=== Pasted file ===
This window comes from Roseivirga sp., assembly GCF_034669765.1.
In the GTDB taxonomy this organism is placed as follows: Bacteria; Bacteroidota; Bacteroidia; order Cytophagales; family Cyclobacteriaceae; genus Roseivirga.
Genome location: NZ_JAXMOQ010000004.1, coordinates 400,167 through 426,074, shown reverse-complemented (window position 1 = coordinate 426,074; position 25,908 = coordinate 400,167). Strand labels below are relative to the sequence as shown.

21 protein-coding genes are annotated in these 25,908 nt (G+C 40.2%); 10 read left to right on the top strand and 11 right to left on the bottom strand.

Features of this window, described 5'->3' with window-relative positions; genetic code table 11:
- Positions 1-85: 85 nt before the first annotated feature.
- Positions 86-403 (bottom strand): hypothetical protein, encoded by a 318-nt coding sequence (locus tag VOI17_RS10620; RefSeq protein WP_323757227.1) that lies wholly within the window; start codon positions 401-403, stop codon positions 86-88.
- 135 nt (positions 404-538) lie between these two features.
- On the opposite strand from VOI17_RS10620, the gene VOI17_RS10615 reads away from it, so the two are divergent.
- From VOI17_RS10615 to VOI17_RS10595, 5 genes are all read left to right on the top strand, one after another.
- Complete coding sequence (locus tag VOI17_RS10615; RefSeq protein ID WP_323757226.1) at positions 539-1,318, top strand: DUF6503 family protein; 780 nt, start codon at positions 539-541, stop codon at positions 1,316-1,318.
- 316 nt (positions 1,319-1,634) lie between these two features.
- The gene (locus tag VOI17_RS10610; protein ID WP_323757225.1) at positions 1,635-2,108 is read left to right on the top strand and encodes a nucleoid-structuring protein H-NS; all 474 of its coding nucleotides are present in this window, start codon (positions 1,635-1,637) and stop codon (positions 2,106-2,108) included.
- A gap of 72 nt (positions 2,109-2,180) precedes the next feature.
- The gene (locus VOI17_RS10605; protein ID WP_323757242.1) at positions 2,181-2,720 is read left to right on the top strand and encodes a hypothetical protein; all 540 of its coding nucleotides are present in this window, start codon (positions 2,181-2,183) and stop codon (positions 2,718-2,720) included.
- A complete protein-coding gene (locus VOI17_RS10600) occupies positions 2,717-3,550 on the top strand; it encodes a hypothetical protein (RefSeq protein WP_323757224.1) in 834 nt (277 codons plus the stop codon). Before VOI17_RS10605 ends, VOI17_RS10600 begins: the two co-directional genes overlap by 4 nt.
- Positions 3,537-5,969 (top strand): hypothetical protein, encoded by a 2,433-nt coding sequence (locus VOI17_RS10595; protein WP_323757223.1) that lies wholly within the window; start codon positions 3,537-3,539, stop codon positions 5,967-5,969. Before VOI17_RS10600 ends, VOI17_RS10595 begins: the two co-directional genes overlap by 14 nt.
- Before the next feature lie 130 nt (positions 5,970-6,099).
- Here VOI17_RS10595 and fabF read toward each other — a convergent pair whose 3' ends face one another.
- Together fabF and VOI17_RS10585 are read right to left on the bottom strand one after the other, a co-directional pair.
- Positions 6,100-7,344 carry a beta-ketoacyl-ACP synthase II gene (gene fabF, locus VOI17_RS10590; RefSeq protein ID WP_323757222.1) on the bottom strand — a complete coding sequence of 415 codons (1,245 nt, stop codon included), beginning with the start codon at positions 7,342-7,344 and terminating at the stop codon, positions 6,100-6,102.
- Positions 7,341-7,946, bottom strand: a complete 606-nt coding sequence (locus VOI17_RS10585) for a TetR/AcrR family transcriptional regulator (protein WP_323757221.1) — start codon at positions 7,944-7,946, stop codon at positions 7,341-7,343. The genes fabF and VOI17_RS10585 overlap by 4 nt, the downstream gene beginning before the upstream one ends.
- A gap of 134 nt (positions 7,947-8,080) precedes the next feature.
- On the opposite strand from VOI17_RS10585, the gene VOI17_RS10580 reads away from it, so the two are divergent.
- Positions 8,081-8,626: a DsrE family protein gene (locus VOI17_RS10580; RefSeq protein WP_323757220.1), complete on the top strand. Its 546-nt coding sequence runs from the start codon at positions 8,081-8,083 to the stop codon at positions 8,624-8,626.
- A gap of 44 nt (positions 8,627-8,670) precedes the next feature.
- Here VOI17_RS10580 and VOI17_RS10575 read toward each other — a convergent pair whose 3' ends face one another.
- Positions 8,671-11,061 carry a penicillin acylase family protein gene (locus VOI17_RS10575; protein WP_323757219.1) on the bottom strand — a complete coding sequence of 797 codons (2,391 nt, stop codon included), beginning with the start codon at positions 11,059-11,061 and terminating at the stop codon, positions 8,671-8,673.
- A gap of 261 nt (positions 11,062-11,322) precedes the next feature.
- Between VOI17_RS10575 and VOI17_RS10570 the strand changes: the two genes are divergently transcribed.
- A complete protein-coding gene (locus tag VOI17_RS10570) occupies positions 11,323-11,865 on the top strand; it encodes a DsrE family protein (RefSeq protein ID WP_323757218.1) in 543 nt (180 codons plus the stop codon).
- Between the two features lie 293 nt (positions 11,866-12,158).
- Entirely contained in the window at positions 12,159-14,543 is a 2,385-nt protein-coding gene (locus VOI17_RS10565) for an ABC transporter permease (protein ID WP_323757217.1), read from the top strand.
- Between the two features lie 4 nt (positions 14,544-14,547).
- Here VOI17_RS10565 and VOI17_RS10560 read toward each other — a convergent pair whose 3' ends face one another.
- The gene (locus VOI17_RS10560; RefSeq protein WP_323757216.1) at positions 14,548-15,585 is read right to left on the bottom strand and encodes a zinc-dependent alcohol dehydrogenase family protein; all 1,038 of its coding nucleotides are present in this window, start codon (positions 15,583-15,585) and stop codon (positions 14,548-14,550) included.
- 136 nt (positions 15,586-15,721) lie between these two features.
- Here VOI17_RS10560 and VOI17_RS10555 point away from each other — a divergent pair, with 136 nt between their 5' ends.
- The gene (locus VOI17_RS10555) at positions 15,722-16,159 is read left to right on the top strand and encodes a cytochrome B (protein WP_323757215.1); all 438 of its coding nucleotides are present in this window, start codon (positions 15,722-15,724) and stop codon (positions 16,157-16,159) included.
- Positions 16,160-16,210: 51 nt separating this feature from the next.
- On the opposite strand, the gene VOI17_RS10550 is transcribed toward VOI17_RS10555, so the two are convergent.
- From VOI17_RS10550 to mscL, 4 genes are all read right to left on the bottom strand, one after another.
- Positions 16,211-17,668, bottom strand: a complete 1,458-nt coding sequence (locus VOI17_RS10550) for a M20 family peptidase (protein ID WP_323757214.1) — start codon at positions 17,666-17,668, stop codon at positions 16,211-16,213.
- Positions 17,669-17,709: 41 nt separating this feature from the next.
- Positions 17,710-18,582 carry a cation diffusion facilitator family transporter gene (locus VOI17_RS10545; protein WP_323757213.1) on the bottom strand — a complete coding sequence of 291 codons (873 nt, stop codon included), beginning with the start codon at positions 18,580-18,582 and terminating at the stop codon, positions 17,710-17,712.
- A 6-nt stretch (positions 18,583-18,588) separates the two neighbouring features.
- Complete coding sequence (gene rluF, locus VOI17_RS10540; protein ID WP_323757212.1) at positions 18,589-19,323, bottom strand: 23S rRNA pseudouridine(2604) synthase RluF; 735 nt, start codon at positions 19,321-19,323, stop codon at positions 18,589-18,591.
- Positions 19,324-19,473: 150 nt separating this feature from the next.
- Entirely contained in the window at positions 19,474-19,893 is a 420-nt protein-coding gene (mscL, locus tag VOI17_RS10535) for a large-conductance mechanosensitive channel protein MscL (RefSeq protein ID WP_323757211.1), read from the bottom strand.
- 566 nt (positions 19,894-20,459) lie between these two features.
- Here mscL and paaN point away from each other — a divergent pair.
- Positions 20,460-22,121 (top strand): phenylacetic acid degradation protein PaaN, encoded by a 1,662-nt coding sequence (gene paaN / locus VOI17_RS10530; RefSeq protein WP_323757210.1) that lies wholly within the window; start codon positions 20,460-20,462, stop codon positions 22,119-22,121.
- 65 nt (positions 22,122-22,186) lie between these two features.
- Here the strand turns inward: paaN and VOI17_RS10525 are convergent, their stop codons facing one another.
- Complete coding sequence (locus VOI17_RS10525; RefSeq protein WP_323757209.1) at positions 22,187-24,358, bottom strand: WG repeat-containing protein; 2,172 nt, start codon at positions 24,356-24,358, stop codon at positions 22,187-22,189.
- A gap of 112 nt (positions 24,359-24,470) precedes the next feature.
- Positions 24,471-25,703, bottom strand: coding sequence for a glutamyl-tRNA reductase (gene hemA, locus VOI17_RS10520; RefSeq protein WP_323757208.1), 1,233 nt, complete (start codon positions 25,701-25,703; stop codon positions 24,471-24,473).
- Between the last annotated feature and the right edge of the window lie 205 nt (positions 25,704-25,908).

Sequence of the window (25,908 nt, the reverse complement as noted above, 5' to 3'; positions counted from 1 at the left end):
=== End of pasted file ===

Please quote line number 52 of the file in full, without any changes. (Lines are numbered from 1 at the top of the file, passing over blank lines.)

- Positions 20,460-22,121 (top strand): phenylacetic acid degradation protein PaaN, encoded by a 1,662-nt coding sequence (gene paaN / locus VOI17_RS10530; RefSeq protein WP_323757210.1) that lies wholly within the window; start codon positions 20,460-20,462, stop codon positions 22,119-22,121.